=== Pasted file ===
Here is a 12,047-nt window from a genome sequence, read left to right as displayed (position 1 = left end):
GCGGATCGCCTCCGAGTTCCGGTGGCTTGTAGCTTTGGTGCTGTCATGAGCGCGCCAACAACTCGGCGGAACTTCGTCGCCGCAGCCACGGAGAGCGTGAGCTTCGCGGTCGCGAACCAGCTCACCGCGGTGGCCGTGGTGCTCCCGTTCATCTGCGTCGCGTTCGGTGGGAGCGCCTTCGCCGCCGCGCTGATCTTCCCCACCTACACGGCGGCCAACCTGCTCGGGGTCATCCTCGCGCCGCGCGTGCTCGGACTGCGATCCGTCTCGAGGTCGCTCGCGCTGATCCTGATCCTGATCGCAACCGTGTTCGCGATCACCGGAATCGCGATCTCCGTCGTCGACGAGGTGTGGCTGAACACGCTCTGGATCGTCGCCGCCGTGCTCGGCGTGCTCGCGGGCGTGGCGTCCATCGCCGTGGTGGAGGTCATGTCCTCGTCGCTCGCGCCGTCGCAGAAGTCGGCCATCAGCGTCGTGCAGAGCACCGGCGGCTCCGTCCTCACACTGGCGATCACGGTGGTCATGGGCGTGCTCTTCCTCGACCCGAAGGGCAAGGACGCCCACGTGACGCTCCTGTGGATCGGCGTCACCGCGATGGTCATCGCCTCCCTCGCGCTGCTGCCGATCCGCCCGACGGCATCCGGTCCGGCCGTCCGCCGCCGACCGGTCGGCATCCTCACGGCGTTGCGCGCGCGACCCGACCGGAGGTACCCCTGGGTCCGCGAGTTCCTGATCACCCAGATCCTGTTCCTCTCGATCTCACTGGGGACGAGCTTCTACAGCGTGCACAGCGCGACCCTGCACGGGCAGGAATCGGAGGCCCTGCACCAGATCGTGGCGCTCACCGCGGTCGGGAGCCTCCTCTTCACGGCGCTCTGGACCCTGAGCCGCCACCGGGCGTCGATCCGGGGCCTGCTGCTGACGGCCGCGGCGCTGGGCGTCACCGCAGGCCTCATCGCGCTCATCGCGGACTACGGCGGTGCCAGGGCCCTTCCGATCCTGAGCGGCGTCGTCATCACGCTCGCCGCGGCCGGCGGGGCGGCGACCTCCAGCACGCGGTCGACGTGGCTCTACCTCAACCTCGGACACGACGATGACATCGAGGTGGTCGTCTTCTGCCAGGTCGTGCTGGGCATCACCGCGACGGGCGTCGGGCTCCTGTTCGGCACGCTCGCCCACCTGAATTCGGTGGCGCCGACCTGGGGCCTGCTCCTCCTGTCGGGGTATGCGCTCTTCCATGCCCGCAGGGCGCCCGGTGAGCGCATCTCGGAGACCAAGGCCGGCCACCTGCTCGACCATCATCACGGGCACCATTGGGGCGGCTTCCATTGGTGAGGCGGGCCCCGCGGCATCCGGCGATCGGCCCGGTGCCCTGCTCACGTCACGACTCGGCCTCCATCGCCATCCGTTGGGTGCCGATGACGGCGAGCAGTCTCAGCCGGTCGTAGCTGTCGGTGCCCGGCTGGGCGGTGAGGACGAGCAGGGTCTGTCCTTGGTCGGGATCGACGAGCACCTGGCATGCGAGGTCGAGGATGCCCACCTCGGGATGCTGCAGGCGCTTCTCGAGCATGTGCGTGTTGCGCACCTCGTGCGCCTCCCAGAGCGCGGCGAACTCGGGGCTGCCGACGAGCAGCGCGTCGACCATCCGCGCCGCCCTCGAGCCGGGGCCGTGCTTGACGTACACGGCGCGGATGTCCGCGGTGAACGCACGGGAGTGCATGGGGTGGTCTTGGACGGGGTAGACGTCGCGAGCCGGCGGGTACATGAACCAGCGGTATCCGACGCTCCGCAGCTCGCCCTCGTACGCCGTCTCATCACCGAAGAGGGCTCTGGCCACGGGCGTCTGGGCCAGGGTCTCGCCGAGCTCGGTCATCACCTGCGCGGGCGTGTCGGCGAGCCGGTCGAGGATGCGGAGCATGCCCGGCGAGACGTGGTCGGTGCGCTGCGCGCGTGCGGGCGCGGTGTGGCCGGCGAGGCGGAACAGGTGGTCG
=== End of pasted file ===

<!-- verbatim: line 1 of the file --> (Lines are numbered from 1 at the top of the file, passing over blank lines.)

Here is a 12,047-nt window from a genome sequence, read left to right as displayed (position 1 = left end):